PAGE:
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Steve Chiotakis: The oil cartel OPEC tomorrow decides how much oil its members can pump over the next half-year. Because the global recession slowed energy use, OPEC slashed production at the end of 2008. But despite some push and pull between oil-rich countries, few expect more crude to be produced anytime soon.
From London, Christopher Werth has more.
Christopher Werth: A growing divide is opening up within OPEC over whether to boost production as the global economy tries to get back on track. Poorer members like Angola, Nigeria, and Venezuela want to close their big national budget deficits by expanding oil production.
Nick MacGregor is with stockbrokers Redmayne Bentley. But he says balancing supply and demand isn't easy.
NICK MACGREGOR: OPEC has learned a fairly brutal lesson in the last couple of years that they do have to balance price or they will kill off the goose that laid the golden egg. And so others such as the Saudis take a more balanced view that they'd rather see oil prices as high as they can possible be, but only if it doesn't start to crimp demand in America and Europe and so on.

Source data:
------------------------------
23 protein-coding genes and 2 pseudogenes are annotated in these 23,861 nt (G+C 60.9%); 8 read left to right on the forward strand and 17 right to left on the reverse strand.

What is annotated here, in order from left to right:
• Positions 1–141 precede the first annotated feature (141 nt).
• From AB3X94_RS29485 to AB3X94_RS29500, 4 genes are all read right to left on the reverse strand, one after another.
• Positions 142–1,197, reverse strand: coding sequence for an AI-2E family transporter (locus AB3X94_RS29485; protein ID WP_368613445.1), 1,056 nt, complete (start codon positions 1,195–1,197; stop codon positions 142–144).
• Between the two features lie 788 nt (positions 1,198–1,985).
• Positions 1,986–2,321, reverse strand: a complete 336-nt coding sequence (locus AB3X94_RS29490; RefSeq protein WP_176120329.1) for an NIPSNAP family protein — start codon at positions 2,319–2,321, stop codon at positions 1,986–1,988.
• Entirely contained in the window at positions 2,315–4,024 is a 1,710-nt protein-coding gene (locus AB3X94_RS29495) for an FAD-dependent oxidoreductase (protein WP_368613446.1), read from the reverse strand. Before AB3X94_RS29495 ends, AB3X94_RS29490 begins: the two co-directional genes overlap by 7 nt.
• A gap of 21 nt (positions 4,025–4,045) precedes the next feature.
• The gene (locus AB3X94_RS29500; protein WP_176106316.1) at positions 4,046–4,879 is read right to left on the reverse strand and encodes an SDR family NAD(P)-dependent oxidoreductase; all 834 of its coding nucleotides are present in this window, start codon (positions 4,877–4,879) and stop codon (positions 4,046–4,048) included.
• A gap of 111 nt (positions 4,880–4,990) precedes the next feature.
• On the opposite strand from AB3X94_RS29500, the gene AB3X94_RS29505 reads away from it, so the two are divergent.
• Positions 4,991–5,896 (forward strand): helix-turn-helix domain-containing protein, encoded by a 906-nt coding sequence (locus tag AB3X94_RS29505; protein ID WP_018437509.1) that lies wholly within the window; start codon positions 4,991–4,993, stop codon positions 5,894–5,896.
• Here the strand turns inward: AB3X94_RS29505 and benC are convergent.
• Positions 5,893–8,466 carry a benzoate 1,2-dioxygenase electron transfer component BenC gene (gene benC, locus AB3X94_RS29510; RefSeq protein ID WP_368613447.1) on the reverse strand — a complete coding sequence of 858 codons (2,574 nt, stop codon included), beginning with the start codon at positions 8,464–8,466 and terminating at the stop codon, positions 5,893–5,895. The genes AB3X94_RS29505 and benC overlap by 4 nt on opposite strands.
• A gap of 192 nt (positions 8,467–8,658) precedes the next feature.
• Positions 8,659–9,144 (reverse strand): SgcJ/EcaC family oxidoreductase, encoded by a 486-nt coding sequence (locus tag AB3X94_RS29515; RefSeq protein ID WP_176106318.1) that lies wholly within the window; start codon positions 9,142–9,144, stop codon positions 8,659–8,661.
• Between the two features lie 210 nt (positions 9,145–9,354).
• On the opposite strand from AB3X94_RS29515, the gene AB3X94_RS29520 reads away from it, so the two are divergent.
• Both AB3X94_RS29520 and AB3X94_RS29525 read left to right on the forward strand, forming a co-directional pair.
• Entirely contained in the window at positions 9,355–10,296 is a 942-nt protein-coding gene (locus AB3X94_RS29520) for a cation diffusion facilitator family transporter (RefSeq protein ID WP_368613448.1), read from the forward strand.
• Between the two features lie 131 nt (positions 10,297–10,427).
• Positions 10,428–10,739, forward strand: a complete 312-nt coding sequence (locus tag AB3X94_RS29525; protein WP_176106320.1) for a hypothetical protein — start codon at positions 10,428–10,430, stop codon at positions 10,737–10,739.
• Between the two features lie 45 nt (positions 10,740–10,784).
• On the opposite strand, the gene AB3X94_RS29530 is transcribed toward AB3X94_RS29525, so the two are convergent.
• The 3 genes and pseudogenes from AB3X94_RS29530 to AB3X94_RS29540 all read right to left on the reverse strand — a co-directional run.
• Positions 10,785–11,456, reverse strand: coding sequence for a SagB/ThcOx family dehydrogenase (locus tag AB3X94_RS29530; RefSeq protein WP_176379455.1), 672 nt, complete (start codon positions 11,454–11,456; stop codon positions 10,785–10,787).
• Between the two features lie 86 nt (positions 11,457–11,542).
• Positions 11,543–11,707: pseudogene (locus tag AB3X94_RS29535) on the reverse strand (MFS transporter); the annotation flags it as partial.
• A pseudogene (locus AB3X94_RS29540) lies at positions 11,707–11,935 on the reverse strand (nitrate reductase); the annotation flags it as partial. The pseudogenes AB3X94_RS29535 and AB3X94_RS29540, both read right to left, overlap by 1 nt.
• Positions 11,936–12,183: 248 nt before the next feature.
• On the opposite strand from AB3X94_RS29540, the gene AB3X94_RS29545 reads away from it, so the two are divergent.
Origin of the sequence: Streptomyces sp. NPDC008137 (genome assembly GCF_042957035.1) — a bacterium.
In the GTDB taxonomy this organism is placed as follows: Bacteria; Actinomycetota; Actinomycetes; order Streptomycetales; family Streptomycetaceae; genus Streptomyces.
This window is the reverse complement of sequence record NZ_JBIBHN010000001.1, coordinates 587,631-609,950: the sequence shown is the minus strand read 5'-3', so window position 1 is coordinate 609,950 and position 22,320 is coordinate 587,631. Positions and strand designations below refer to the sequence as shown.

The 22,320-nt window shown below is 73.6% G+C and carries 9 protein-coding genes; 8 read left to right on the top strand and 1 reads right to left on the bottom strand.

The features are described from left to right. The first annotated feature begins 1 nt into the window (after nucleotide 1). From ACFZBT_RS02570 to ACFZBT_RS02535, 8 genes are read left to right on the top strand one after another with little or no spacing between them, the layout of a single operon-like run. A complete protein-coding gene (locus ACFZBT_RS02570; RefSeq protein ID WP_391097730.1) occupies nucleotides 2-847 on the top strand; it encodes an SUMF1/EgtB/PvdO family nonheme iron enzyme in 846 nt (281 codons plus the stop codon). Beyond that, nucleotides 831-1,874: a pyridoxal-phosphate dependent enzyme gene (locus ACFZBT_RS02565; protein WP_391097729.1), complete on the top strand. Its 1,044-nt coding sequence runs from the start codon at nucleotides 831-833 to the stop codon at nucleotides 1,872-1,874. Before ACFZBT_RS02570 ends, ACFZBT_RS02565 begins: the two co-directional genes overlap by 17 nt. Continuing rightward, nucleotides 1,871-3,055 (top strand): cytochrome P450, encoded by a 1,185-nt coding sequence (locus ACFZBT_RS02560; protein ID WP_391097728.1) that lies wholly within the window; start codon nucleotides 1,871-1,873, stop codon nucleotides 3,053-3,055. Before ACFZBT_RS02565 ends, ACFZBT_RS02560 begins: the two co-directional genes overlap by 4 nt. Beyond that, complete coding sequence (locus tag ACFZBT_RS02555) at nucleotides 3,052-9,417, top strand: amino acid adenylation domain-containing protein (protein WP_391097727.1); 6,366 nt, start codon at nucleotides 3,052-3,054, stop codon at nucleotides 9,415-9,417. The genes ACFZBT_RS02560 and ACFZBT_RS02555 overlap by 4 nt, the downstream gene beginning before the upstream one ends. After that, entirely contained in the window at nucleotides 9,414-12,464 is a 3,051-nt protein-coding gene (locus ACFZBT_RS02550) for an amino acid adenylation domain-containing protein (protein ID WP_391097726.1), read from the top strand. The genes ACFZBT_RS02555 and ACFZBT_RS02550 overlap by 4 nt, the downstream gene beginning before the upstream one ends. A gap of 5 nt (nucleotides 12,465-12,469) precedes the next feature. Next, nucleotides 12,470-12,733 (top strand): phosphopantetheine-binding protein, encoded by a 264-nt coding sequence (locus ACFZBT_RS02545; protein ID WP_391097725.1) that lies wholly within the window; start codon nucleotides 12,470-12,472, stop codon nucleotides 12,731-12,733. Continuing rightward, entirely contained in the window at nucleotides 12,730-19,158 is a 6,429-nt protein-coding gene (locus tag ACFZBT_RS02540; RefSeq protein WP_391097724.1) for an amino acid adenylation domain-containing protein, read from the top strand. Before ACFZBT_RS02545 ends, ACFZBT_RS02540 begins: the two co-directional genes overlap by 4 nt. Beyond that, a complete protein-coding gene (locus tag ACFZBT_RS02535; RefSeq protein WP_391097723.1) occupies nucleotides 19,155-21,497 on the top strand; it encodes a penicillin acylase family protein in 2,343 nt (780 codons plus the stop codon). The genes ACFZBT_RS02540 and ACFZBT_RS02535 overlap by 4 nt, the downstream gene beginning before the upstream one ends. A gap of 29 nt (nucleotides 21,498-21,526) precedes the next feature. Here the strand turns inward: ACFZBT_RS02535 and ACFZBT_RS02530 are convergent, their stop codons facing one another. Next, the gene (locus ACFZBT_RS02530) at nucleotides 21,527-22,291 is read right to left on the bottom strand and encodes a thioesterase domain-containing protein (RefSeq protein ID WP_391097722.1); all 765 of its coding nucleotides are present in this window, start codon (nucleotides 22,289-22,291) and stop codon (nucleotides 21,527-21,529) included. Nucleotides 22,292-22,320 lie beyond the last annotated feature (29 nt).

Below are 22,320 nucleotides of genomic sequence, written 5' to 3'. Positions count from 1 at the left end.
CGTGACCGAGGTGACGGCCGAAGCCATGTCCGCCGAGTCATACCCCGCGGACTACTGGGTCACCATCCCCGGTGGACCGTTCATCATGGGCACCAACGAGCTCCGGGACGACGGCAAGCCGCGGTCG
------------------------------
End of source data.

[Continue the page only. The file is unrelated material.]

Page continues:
And with oil prices hovering near $80 a barrel, some OPEC members like the Saudis are happy for production levels to stay where they are. MacGregor says we shouldn't expect any sea change in prices at the pumps until we get further economic growth, or alternately, signs that the economy might be headed into a double dip recession.
In London, I'm Christopher Werth for Marketplace.